2 environments on one machine


#1

Hi,

I have the unfortunate situation of having to deploy UAT and PROD artefacts on a single machine. Is there an efficient way to manage this with environments? Or should I look into doing it some other way? It feels very natural to use the environment to store the attributes for the version I want to release in each situation.

Cheers,

Florian


#2

On Aug 14, 2013, at 11:31 AM, Florian Hehlen florian.hehlen@gmail.com wrote:

I have the unfortunate situation of having to deploy UAT and PROD artefacts on a single machine. Is there an efficient way to manage this with environments? Or should I look into doing it some other way? It feels very natural to use the environment to store the attributes for the version I want to release in each situation.

My understanding is that each machine should be in one and only one environment at a time.

If you need to deploy both types of artifacts, then maybe you want to do separate runs and move the machine from one environment to the other between the runs?

Or maybe Chef environments is not the right method to use for separating these types of artifacts?


Brad Knowles brad@shub-internet.org
LinkedIn Profile: http://tinyurl.com/y8kpxu


#3

A Chef node can only be in one environment at a time.

Here are the options I can think of, in ascending order of complexity:

  • Spin up another machine. (Hey, we’re ordering by complexity, not cost…)
  • Move your per-environment logic into roles, data bags or an application
    cookbook. Roles and data bags won’t let you constrain cookbook versions,
    though.
  • Run two Chef clients/nodes on the same host. You’ll need to pay special
    attention to all of your cookbooks to ensure that they either don’t share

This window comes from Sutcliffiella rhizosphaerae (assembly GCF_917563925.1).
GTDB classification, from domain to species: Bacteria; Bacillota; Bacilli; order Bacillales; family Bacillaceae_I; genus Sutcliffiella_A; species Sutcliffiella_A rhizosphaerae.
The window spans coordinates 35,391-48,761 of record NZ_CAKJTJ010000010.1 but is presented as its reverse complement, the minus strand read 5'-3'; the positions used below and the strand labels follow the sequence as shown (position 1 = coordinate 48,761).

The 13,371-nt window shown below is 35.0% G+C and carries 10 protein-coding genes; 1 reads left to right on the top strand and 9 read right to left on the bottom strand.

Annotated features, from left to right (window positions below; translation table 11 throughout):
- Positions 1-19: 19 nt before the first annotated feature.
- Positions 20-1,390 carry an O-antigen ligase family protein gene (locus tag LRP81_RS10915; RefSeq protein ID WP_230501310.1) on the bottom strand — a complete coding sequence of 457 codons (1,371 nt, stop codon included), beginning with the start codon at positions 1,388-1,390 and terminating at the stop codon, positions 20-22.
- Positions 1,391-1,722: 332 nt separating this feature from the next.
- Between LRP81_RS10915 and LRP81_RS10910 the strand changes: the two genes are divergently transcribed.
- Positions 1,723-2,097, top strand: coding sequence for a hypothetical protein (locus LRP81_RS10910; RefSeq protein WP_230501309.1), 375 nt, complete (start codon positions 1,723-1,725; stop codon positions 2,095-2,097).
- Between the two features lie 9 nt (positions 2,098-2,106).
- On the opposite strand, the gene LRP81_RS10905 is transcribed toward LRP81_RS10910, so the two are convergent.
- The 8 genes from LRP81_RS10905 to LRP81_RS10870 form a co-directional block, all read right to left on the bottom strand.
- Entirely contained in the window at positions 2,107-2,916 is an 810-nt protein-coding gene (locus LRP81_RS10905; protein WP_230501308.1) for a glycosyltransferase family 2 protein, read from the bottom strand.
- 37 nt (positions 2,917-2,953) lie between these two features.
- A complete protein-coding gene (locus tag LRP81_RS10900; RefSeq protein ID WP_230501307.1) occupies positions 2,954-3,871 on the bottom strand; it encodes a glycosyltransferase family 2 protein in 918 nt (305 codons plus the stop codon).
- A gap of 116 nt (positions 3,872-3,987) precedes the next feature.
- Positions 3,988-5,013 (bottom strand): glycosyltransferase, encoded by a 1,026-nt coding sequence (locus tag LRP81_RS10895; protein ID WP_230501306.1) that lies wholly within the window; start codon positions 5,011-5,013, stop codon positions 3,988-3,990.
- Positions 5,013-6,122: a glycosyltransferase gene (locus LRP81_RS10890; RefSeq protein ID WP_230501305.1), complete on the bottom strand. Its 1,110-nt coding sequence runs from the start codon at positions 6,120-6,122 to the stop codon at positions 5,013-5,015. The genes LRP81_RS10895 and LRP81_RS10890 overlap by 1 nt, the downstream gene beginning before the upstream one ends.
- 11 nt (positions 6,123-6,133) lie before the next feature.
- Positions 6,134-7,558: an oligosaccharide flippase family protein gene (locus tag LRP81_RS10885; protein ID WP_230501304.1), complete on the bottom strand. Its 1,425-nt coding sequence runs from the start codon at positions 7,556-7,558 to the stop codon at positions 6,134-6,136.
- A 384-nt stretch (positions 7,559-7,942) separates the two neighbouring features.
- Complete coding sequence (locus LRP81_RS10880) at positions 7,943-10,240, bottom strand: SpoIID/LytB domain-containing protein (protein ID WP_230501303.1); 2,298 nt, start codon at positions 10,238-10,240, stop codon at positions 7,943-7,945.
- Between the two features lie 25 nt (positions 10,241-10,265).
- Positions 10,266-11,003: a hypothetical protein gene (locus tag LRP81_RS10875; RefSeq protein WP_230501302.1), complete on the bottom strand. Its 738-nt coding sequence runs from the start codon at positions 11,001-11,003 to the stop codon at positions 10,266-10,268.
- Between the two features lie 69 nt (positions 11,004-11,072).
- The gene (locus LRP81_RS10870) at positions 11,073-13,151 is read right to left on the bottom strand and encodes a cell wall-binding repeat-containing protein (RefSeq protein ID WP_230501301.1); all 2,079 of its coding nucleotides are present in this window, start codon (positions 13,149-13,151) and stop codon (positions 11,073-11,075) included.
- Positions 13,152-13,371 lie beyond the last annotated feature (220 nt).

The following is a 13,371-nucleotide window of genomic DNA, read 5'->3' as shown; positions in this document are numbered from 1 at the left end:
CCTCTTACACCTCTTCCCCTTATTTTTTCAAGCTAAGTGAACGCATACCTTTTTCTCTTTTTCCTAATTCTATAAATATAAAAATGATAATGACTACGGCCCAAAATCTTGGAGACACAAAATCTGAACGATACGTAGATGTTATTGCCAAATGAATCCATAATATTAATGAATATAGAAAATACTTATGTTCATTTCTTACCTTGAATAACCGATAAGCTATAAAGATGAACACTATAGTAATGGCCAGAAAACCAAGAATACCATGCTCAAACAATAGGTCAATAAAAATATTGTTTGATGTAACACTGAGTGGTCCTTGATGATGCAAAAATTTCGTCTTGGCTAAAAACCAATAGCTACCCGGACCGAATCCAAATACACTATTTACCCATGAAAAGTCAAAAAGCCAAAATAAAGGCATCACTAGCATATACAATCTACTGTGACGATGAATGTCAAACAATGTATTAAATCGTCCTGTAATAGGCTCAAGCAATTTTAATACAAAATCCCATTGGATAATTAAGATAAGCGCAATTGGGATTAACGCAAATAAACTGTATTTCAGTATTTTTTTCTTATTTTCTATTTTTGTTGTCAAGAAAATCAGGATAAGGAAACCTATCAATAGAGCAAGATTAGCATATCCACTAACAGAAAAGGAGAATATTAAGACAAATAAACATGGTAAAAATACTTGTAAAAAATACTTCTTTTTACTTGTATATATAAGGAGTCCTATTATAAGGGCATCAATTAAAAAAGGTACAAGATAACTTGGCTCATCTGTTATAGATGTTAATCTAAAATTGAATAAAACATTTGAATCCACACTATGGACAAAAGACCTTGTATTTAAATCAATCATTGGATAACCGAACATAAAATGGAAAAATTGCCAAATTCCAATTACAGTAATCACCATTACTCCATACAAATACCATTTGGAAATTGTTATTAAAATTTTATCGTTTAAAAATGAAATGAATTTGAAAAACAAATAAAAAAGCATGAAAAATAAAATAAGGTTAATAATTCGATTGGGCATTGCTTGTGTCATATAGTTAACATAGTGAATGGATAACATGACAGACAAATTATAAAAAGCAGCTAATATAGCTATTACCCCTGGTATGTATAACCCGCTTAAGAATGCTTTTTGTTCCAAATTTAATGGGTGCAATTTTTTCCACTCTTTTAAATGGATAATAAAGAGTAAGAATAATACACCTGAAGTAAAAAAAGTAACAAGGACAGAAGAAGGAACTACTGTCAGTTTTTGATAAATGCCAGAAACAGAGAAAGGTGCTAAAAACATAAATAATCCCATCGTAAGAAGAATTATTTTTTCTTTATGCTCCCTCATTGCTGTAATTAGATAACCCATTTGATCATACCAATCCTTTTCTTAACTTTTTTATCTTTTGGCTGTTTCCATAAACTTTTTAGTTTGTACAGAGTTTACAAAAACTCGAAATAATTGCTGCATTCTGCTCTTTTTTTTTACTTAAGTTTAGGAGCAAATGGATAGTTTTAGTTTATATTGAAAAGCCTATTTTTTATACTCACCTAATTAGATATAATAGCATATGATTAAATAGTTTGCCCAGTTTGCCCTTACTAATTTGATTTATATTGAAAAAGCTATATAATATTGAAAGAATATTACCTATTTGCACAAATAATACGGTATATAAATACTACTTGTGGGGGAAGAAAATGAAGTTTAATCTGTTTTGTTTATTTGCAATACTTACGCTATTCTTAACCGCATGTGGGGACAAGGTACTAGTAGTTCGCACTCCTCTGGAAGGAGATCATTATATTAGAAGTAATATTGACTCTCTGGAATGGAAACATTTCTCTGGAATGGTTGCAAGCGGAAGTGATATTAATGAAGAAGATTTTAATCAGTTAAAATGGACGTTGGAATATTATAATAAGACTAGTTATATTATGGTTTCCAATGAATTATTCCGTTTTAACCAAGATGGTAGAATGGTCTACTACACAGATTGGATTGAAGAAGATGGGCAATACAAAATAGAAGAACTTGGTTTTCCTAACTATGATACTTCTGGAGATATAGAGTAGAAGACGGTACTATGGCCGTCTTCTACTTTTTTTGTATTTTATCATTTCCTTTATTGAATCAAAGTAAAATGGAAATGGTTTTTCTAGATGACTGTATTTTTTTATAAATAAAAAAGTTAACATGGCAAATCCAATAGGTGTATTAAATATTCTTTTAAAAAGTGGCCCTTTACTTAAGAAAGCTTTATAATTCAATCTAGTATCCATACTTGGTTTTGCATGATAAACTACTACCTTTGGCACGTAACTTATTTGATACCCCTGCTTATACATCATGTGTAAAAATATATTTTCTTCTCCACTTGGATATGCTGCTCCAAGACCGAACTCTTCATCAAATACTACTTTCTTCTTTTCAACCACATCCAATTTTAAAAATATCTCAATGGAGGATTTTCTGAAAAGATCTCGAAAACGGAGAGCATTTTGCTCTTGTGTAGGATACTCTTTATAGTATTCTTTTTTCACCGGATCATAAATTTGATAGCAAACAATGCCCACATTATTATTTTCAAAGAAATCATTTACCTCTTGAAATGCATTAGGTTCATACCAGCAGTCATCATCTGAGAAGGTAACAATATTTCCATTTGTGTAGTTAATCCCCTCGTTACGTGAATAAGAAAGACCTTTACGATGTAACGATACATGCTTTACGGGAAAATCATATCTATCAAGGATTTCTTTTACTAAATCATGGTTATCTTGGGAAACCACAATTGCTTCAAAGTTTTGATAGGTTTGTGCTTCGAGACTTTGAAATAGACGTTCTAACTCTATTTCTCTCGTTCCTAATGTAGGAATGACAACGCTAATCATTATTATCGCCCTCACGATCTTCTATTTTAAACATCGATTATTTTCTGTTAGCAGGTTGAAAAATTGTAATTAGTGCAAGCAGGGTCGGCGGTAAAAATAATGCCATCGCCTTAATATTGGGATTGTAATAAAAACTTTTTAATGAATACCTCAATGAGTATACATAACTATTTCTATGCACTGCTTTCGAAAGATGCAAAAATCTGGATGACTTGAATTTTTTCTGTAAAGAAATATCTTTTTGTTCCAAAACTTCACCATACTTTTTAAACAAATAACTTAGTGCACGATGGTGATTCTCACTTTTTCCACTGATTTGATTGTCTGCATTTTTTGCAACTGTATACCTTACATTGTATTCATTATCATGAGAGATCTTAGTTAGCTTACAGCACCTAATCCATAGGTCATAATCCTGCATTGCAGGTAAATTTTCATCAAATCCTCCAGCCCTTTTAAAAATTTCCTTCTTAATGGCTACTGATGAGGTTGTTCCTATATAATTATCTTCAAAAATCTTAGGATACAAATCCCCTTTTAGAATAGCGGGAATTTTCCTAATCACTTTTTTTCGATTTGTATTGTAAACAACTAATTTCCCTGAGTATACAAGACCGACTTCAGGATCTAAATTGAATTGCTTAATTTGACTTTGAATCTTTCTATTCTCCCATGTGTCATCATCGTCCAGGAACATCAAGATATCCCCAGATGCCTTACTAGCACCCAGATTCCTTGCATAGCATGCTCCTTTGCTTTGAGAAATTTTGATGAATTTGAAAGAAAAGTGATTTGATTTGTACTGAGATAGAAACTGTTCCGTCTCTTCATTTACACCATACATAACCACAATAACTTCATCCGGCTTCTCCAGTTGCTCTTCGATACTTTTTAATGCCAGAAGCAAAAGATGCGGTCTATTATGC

any resources or, if they absolutely have to share resources, that they
    agree on the state of those resources. Otherwise the conflicting resources
    will toggle back and forth between the state that production wants it and
    the state that UAT wants it.

Good luck!

On Wed, Aug 14, 2013 at 9:31 AM, Florian Hehlen florian.hehlen@gmail.comwrote:

Hi,****


I have the unfortunate situation of having to deploy UAT and PROD
artefacts on a single machine. Is there an efficient way to manage this
with environments? Or should I look into doing it some other way? It feels
very natural to use the environment to store the attributes for the version
I want to release in each situation.****


Cheers,****

Florian****


#4

Hi,

On Wed, 14 Aug 2013 09:55:39 -0700 “steve .” leftathome@gmail.com
wrote:

A Chef node can only be in one environment at a time.

Here are the options I can think of, in ascending order of complexity:

  • Spin up another machine. (Hey, we’re ordering by complexity, not
    cost…)

You may reduce complexity by running one of the chef-clients (and their
resources) inside an lxc-container.
Or define two lxc containers on the host (via chef:-), one for PROD
with its chef-“node” and one for UAT.

  • Move your per-environment logic into roles, data bags or an